Philly Police Commissh issues new use of force guidelines after city cops gas protesters

(Philadelphia Tribune photo)

By Michael D’Onofrio

PHILADELPHIA — Days after police used tear gas on demonstrators marching across Interstate 676 in Center City, Philadelphia Police Commissioner Danielle Outlaw has put in place new use of force policies.

Officers must now report when they use physical force and the type of force used via police radio after they use it, Outlaw said on Wednesday during a news conference alongside Mayor Jim Kenney.

Yet commanding officers must get the commissioner’s authorization before they use “less lethal munitions,” such as tear gas and rubber bullets.

The department lacked the experience using “this type of force to break up these crowds,” Outlaw said. The policy changes would allow the department to document the incidents better.

“We want to make sure that everything that we’re doing is tight and we can very well account for it after the fact when everything is said and done,” she said.

The commissioner and the department have come under heavy criticism following the gassing of demonstrators on Monday as they marched across the expressway near the 21st Street overpass. Outlaw has yet to identify the incident commander at the scene who decided to gas the protesters.

The commissioner and Kenney have defended the use of tear gas. Kenney said this week the gassing was a “last resort” after demonstrators surrounded a state trooper in his vehicle and were hurling rocks at police. Officers also issued were shot beanbags and pellets, and used pepper spray at protesters.

Outlaw acknowledged the new policy requiring her authorization for some tactics would create difficulties for officers responding to rapidly progressing developments.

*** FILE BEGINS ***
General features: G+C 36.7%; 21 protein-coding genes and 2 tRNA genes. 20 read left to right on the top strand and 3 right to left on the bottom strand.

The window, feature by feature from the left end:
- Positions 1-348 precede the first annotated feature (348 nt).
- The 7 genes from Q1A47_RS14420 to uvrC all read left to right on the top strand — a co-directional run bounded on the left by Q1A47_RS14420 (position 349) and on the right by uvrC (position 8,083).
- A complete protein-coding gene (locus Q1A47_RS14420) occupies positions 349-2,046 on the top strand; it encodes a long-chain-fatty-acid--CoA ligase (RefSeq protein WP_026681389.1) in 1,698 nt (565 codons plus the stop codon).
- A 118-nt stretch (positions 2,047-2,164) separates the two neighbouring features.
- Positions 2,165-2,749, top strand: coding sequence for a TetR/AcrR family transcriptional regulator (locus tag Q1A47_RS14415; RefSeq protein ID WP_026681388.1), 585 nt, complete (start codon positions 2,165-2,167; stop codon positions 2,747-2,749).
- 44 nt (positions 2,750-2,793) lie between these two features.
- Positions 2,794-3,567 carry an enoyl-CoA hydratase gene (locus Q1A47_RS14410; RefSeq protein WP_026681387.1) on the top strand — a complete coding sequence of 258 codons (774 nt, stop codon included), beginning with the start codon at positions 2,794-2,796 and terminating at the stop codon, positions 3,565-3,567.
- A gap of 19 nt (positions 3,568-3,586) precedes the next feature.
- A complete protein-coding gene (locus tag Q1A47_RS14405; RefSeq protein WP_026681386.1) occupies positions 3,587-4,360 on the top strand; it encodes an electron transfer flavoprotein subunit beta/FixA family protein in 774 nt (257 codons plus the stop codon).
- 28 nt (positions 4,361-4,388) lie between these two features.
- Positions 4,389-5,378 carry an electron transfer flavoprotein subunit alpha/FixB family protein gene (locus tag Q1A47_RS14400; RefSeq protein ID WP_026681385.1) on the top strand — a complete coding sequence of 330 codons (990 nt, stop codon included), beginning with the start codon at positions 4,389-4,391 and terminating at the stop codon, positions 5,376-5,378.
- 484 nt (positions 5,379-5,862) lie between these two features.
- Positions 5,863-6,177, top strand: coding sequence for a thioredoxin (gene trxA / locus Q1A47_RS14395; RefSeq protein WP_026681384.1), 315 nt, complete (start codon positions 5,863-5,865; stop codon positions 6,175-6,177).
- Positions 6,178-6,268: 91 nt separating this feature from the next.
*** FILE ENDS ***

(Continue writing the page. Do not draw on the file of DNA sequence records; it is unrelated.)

“That can become a challenge given things are very fluid and happen very quickly while out there on the ground and I’m not necessarily — while I might be out there, I’m not necessarily there experiencing what they’re experiencing at the time,” Outlaw said.

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Outlaw also called for officers to collect and preserve available evidence at the time use of force was employed, according a memo the commissioner sent out to the department that was reported by NBC10.

Philadelphia was preparing for a fifth day of protests on Wednesday over the police killing of George Floyd, an unarmed Black man, in Minneapolis by a white officer.

The citywide curfew was in effect again — for a fifth night — from 6 p.m. to to 6 a.m. Thursday.

Police have seen a “marked increase” in attempts to break into ATMs throughout the city, including using explosives, Outlaw said.

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Law enforcement has responded to 135 reports related to “explosive events” in the city, of which approximately 50 ATMs have been damaged or opened, since Saturday, Outlaw said. In most cases, the ATMs have no cash inside them because owners have removed it.

John Schmidt, acting special agent in charge of the Philadelphia division of the U.S. Bureau of Alcohol, Tobacco, Firearms and Explosives, said the federal agency was working with Philadelphia to investigate those attempting to destroy and loot ATMs.

“The situation is very fluid at this time,” he said at the news conference.

The vast majority of attempts to break into ATMs saw the use of M100 to M250 explosives. The use of the devices, which are homemade and considered quarter-sticks of dynamite, carries a weapons of mass destruction charge in the state, said Brendan O’Malley, chief deputy for state Attorney General.

Authorities did not reveal whether police have arrested anyone for the attempted looting of ATMs.

Since demonstrations began on Saturday, police have made 716 arrests. Police have issued the following code violations:

  • Curfew violations and failure to disperse: 490
  • Burglary or looting: 201
  • Assault on police: 12
  • Theft: 7
  • Firearm violations: 3
  • Rioting: 1
  • Propulsion of a missile: 1
  • Vandalism: 1

At least 25 officers have sustained injuries since the protests began, one of whom remains hospitalized.

Yet Outlaw said the looting and vandalism was beginning to slow down as the department receives more resources, law enforcement have an increased presence in certain areas, and the department’s so-called “looting teams” are placed around the city.

“I don’t want to claim victory before everything is over, but we are seeing that these looting teams have been effective,” Outlaw said.

National Guard troops will remain in Philadelphia to supplement police, Kenney said. He backtracked from earlier statements that he wanted them to leave Wednesday.

“Let me be clear: We are not there yet,” Kenney said. “We don’t know when they can leave.”

Michael D’Onofrio is a reporter for the Philadelphia Tribune, where this story first appeared.